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'Life In The Bukid' Of Surftown La Union: How A Family Is Making A Home Outside The City
PHOTO BY KURRENT MULTIMEDIA PRODUCTIONS
  • Sawa ka na ba sa city life? Does the price of eggs make you want to up and run? Well, 20 peso eggs aside, the exodus from the big city to a simpler life in the province started even before the pandemic began. For some people, moving can be a return to the hometown, but for others, it can mean a chance to begin again, somewhere new.

    In this episode of Buhay Probinsiya, Smart Parenting Managing Editor Aussy Aportadera Perfecto and ceramic artist Jose Solon Perfecto let you take a peek into their life-in-the-bukid in Urbiztondo, San Juan, La Union. Both Aussy and Jos are Manila-born, but are making a life for themselves and their growing family in the surf town, also called Elyu.

    Making the move

    Aussy and Jos both moved to the province with their previous partners, drawn by the vibrant arts and culture scene the area had to offer.

    Jos first moved to Elyu in 2018. A week later, without knowing each other, Aussy had settled into the surftown as well, with her daughter Alana, who is 10 now.

    La Union’s thriving tourist scene and famous beaches support an economy that relies heavily on the tourist trade. Before the pandemic, Elyu flourished. Its beautiful beaches drew in surfers, artists, and entreprenuers whose businesses like El Union Coffee and Clean Beach settled in and grew. Elyu’s creative economy allows for people to engross themselves in creative pursuits, and contribute to the town’s bustling economy in sustainable ways.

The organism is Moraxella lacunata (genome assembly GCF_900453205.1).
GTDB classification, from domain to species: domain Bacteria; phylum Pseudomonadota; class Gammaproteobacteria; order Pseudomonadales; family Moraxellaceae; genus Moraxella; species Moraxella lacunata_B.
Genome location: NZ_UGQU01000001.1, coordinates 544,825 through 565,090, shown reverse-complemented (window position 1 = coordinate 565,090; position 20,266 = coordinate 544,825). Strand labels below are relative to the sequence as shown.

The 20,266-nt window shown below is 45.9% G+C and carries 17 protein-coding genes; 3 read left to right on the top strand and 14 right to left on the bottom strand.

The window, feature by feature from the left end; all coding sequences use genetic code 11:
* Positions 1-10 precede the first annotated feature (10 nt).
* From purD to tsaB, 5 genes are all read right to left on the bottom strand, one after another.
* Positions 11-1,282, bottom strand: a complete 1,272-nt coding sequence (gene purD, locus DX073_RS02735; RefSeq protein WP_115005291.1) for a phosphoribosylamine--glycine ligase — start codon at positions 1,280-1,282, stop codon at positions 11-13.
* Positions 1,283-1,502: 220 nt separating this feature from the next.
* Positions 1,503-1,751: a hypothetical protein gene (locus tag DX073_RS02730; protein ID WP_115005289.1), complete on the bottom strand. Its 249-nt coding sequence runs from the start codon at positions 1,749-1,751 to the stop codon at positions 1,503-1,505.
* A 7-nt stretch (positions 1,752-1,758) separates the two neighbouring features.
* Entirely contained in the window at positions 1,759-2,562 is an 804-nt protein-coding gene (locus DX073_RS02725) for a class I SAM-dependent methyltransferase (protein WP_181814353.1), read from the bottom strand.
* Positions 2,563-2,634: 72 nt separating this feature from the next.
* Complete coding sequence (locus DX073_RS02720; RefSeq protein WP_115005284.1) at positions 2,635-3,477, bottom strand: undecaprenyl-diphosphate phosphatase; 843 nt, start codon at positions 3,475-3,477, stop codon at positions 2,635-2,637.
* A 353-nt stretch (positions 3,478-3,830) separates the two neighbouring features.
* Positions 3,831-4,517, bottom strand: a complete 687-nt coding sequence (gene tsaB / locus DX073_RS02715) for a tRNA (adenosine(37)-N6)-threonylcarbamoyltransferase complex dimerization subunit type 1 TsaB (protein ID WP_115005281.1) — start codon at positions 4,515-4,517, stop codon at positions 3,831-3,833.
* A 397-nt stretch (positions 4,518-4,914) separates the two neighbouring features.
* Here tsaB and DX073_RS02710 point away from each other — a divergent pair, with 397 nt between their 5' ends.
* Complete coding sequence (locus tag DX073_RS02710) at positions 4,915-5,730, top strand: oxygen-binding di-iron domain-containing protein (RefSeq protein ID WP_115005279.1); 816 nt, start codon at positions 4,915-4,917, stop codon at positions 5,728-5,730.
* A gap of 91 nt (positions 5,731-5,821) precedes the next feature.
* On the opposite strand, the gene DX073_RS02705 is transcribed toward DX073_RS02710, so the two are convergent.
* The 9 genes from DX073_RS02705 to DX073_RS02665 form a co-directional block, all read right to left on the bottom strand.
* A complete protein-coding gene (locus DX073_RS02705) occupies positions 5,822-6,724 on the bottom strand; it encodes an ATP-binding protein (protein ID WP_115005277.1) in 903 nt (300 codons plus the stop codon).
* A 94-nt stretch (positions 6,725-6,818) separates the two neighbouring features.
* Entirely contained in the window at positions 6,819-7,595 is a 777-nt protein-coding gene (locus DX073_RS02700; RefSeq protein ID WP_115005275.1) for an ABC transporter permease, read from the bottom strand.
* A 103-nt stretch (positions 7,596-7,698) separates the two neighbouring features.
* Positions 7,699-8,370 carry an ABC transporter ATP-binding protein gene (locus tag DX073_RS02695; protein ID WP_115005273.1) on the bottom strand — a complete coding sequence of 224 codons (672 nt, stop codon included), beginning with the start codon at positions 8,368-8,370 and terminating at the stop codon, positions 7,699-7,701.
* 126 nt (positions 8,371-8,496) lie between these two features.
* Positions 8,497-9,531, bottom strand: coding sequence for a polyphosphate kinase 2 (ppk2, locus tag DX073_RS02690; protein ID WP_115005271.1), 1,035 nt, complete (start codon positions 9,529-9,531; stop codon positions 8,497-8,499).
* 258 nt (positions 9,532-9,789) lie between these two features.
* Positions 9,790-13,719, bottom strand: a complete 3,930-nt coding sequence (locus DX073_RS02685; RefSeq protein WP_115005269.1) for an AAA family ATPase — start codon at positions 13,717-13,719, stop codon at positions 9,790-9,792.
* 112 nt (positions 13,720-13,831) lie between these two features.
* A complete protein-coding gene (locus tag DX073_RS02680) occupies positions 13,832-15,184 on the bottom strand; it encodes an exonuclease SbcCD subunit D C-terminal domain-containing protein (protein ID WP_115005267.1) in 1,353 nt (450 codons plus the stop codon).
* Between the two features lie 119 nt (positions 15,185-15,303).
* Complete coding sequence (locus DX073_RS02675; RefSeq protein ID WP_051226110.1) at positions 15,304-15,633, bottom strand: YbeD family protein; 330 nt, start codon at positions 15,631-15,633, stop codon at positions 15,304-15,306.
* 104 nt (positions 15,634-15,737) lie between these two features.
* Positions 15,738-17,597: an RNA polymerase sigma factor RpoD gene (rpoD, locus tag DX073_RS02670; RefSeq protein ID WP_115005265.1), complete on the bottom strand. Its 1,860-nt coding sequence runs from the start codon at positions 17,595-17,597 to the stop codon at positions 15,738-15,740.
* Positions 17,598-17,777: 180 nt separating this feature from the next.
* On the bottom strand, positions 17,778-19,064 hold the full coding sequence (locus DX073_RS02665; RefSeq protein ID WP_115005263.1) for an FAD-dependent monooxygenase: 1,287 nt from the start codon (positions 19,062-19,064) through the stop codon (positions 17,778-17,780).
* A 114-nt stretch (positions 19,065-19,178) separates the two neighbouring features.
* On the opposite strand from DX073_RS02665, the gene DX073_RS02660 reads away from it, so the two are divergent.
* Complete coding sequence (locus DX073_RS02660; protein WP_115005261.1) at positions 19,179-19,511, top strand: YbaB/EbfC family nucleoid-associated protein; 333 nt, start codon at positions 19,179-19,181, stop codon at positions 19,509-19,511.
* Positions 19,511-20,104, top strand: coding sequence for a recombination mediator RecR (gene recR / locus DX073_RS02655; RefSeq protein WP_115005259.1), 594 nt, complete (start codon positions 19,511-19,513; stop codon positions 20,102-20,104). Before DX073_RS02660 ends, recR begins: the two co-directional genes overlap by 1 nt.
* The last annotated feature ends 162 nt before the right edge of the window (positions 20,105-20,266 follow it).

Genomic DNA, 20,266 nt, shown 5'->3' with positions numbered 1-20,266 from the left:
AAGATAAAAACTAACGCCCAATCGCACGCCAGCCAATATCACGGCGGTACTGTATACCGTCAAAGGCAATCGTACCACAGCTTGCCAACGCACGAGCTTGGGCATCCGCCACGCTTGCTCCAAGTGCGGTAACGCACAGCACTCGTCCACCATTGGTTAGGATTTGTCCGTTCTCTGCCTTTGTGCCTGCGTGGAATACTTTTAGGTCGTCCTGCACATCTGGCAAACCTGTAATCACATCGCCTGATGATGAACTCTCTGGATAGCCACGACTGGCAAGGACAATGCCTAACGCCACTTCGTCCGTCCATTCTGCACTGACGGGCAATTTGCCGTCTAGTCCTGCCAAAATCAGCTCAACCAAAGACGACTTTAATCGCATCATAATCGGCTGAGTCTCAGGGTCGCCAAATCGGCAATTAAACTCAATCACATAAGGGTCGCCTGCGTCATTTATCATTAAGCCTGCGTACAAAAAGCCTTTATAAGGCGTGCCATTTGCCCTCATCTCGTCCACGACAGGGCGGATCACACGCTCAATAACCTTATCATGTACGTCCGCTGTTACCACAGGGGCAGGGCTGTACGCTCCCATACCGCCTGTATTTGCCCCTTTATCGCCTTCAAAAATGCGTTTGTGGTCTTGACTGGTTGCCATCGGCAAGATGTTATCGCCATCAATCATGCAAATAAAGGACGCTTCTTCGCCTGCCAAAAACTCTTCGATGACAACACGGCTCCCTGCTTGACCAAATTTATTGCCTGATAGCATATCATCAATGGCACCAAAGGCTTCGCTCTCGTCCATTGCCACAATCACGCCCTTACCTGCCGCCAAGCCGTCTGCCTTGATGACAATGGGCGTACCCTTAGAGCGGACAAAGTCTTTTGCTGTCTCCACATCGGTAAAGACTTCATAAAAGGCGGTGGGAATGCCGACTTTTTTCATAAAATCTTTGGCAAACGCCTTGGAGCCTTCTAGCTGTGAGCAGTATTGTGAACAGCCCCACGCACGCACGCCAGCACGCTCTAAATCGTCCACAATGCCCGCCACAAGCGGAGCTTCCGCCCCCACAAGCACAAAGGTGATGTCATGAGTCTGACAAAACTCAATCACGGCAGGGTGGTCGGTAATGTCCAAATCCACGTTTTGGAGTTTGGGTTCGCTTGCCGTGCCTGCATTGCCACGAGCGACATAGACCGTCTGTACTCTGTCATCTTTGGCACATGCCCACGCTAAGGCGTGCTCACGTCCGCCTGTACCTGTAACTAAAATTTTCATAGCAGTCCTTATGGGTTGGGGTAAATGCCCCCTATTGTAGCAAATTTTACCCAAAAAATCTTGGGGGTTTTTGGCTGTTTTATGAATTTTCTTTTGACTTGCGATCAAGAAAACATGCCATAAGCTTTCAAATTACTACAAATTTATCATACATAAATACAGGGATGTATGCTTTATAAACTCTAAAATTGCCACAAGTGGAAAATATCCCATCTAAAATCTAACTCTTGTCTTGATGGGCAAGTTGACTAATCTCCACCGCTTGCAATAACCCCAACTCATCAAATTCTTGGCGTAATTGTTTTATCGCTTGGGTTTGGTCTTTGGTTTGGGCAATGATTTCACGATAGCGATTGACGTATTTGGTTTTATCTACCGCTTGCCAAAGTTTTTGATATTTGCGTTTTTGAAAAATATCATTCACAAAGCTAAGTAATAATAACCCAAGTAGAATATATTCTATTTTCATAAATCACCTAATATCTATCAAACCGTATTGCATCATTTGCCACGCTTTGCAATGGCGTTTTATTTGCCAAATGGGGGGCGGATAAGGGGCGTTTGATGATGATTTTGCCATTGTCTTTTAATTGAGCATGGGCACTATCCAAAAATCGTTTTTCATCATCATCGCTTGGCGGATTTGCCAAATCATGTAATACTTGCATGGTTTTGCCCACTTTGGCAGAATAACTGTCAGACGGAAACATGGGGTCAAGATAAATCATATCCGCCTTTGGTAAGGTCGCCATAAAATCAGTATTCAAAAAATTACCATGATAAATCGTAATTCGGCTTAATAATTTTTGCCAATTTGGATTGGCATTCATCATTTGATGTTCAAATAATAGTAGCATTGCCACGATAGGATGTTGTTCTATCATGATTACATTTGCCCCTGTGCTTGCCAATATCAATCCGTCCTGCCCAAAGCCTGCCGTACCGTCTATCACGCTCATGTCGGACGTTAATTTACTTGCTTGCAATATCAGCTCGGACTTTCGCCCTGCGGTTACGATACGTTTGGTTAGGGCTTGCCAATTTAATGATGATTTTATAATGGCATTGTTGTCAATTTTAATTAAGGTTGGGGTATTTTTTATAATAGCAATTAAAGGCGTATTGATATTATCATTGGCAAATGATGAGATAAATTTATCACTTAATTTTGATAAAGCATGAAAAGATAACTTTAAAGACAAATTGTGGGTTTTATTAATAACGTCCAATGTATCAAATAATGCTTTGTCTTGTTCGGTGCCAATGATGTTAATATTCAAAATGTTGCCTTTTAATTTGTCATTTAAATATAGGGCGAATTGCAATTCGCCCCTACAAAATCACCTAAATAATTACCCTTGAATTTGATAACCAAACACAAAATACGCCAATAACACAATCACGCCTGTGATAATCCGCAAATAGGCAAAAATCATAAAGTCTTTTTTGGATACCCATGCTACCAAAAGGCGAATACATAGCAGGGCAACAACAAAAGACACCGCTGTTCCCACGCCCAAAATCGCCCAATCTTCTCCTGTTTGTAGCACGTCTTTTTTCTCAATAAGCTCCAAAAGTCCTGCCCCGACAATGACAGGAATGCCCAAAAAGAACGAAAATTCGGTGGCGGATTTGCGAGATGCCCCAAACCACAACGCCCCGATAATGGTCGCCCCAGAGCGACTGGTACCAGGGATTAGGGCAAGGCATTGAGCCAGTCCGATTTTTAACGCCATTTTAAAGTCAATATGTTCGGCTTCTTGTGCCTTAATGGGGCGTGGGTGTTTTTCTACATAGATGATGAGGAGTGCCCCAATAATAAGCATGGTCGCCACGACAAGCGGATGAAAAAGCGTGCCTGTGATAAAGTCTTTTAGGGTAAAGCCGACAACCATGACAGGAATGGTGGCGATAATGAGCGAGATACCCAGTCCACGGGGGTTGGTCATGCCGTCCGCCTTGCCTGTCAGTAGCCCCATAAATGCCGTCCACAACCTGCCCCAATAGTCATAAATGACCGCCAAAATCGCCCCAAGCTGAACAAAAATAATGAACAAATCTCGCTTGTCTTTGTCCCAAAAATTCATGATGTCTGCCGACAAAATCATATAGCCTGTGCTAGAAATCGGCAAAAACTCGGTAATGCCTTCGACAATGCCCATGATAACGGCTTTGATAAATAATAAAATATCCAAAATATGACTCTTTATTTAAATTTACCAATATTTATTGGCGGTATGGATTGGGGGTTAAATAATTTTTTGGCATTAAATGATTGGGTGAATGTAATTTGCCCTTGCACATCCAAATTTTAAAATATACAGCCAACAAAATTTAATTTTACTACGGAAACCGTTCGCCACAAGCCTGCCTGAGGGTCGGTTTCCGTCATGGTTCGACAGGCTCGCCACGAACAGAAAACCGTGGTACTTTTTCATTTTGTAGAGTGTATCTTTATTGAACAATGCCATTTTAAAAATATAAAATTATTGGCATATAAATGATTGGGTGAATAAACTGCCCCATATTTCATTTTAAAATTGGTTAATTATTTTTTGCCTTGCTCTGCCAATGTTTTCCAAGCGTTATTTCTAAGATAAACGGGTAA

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    “Yung commonality is, may creative pursuit for being here in La Union," says Aussy, "Whether it’s in F&B, hospitality or it’s our personal art or culture that we want to expand, this is the place where we go.”

    Mastering the self, yin yoga, and personal journeys

    Aussy completed a certification in yin yoga and meditation before the start of the pandemic in 2019. “I think it came organically, kasi with its philosophies, it fit my own healing journey and my own discovery of my identity.”

    She explains the idea of yin and yang: yin as the slow, more passive side of things and the yang - the energy and passion that drives daily life.